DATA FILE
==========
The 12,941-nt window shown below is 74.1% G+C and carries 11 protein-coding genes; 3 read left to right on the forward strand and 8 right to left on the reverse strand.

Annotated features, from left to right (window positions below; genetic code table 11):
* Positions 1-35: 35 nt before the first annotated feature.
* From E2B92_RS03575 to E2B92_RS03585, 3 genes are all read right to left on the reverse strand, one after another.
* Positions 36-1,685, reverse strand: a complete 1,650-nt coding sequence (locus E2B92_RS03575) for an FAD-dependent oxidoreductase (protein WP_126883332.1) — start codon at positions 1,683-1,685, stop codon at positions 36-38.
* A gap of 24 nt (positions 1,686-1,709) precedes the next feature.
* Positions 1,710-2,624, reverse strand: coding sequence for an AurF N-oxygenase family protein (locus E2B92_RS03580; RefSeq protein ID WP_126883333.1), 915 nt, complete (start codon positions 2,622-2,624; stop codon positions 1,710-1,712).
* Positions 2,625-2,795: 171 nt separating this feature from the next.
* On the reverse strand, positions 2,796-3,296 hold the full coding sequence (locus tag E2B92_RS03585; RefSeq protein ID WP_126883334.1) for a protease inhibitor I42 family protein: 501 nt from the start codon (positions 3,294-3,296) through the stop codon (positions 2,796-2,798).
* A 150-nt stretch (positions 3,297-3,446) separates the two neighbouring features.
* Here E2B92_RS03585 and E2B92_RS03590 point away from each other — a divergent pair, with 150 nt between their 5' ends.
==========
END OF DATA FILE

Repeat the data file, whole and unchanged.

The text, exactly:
The 12,941-nt window shown below is 74.1% G+C and carries 11 protein-coding genes; 3 read left to right on the forward strand and 8 right to left on the reverse strand.

Annotated features, from left to right (window positions below; genetic code table 11):
* Positions 1-35: 35 nt before the first annotated feature.
* From E2B92_RS03575 to E2B92_RS03585, 3 genes are all read right to left on the reverse strand, one after another.
* Positions 36-1,685, reverse strand: a complete 1,650-nt coding sequence (locus E2B92_RS03575) for an FAD-dependent oxidoreductase (protein WP_126883332.1) — start codon at positions 1,683-1,685, stop codon at positions 36-38.
* A gap of 24 nt (positions 1,686-1,709) precedes the next feature.
* Positions 1,710-2,624, reverse strand: coding sequence for an AurF N-oxygenase family protein (locus E2B92_RS03580; RefSeq protein ID WP_126883333.1), 915 nt, complete (start codon positions 2,622-2,624; stop codon positions 1,710-1,712).
* Positions 2,625-2,795: 171 nt separating this feature from the next.
* On the reverse strand, positions 2,796-3,296 hold the full coding sequence (locus tag E2B92_RS03585; RefSeq protein ID WP_126883334.1) for a protease inhibitor I42 family protein: 501 nt from the start codon (positions 3,294-3,296) through the stop codon (positions 2,796-2,798).
* A 150-nt stretch (positions 3,297-3,446) separates the two neighbouring features.
* Here E2B92_RS03585 and E2B92_RS03590 point away from each other — a divergent pair, with 150 nt between their 5' ends.